A few years ago I went to India with the daughter that we had adopted from there nearly twenty years ago. She and I spent a month together over there meeting the biological side of her family. Her bio prents were gone but she had three brothers and countless aunts, uncles, nieces, nephews and cousins. For a while we stayed with the family of her sister in law who happened to live in a house next to a woodworking business where I spent a good deal of my time. Of course the owner didn’t speak English and I didn’t speak Tamil but we both spoke wood and that’s all that mattered. His shop was an open air garage with three to four employees working non-stop. There was a table saw but I never heard it running. Most of the work was done sitting on the ground in front of the shop, holding the wood with their feet instead of a vice, and working with chisels, planes, knives , saws, and mallets, and a well worn sharpening stone. I learned a lot about woodworking by spending time with these craftsmen. At the time, they were making an order of frame and panel doors but they also made furniture…the stuff that you see in Pier 1 Imports for $100. They get ten or less. I wanted some Indian wood to take home but I was warned that customs, both Indian and American, might give me a hassle about it. But I had bought a rather large piece of art as a gift and I asked them to make me a packing crate for it. Of course, the packing crate was my wood supply. I have no idea what most of it is but it cuts like butter and is a pleasure to work. The tray itself, I’m pretty sure, is Jackfruit. The actual jackfruit is about the size of a watermelon and grows high in these trees. (Had Newton been sitting under a Jackfruit tree instead of an Apple tree gravity would have to wait for someone else to come along to discover it.) Anyway, the packing crate didn’t give me a lot of wood and what I did have was in odd shapes and sizes so it was hard to come up with something to make from it. Then I heard that she wanted a breakfast table/tray for Christmas which would need a lot of odd shapes and sizes. Perfect. All of the wood is from India and there are nail holes left over from its days as a packing crate. The finish is poly/tung oil.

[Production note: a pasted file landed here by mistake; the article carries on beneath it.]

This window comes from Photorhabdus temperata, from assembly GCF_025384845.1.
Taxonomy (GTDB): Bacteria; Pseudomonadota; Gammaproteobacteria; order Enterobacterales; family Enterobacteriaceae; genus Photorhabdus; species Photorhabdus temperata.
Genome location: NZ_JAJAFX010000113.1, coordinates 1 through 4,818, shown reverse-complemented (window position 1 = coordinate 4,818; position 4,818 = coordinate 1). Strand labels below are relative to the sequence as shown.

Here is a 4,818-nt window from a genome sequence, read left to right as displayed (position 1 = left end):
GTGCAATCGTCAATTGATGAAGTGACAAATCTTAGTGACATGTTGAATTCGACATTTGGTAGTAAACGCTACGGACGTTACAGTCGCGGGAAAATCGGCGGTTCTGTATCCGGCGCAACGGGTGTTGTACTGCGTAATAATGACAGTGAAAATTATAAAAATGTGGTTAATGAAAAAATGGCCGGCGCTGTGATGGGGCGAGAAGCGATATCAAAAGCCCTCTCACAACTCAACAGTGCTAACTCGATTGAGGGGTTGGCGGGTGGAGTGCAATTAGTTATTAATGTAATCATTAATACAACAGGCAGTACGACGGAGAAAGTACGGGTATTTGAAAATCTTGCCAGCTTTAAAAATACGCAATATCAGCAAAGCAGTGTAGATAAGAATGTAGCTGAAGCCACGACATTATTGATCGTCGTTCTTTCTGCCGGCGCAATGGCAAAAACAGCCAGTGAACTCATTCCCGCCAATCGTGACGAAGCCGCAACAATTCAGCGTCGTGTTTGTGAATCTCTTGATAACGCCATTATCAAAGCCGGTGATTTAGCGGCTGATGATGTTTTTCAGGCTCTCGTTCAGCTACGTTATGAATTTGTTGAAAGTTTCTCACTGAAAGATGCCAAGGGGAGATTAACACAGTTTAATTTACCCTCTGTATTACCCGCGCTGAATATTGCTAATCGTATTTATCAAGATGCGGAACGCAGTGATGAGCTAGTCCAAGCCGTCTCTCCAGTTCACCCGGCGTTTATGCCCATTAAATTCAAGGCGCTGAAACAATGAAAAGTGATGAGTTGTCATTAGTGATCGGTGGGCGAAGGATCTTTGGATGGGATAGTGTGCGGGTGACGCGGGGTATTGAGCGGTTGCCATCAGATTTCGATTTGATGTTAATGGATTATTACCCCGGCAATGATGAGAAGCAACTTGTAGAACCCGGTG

-- Rick Hackett